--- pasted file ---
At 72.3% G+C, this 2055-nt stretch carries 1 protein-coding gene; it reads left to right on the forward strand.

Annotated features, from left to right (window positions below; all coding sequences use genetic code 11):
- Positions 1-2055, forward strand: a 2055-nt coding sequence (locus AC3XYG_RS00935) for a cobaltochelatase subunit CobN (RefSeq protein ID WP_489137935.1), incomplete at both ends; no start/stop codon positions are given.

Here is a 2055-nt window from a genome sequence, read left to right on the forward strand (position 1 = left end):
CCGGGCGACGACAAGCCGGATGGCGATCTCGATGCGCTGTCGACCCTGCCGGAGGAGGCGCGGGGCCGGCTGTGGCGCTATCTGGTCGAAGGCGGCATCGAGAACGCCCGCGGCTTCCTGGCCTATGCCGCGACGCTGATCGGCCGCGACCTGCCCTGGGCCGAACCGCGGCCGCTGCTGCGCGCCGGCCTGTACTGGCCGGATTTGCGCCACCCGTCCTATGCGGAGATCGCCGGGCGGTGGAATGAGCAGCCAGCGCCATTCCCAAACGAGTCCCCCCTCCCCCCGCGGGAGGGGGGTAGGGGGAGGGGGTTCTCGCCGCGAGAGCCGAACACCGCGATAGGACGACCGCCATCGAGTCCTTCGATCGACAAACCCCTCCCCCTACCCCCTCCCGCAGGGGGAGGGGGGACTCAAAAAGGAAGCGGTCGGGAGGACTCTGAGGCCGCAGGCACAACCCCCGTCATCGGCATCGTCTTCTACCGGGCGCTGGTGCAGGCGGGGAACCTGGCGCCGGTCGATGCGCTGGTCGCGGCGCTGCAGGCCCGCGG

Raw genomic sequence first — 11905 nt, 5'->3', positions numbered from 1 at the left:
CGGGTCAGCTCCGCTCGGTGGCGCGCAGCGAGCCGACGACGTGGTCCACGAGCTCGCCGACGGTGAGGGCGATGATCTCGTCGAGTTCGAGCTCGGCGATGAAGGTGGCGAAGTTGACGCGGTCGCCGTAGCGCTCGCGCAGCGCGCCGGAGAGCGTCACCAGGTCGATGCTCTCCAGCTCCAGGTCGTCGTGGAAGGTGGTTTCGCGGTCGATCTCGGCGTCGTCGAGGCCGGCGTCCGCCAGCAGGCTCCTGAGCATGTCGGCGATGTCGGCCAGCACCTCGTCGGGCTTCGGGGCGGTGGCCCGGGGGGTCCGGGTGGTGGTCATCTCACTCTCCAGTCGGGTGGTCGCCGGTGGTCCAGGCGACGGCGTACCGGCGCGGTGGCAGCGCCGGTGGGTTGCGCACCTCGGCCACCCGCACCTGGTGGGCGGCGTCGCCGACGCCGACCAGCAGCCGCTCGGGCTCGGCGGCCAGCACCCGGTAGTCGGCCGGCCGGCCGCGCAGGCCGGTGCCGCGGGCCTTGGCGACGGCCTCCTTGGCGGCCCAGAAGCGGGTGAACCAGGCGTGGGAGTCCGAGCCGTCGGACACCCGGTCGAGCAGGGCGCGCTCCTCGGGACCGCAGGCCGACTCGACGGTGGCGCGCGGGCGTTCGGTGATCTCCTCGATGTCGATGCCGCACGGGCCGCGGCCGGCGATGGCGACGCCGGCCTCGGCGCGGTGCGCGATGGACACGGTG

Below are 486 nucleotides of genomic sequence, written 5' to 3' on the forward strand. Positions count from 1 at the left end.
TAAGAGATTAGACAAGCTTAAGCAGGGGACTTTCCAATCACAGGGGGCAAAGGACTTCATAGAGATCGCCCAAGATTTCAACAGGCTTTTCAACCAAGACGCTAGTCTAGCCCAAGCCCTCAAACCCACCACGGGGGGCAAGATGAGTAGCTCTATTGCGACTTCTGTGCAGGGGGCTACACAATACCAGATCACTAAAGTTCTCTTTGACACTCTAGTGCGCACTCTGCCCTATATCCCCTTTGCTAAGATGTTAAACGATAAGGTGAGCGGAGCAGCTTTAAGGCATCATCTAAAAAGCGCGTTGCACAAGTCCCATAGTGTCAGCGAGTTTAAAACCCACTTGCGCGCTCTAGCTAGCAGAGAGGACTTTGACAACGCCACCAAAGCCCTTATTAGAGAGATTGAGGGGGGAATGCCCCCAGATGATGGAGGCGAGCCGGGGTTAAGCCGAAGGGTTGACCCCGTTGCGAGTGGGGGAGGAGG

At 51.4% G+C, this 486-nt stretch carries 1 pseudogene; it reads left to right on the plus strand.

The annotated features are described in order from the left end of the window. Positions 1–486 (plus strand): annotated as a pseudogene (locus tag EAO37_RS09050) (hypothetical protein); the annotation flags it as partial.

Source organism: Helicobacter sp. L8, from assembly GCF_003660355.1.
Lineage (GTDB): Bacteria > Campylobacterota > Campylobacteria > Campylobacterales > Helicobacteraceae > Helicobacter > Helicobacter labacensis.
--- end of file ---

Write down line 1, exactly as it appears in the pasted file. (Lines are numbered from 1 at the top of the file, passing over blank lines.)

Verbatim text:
At 72.3% G+C, this 2055-nt stretch carries 1 protein-coding gene; it reads left to right on the forward strand.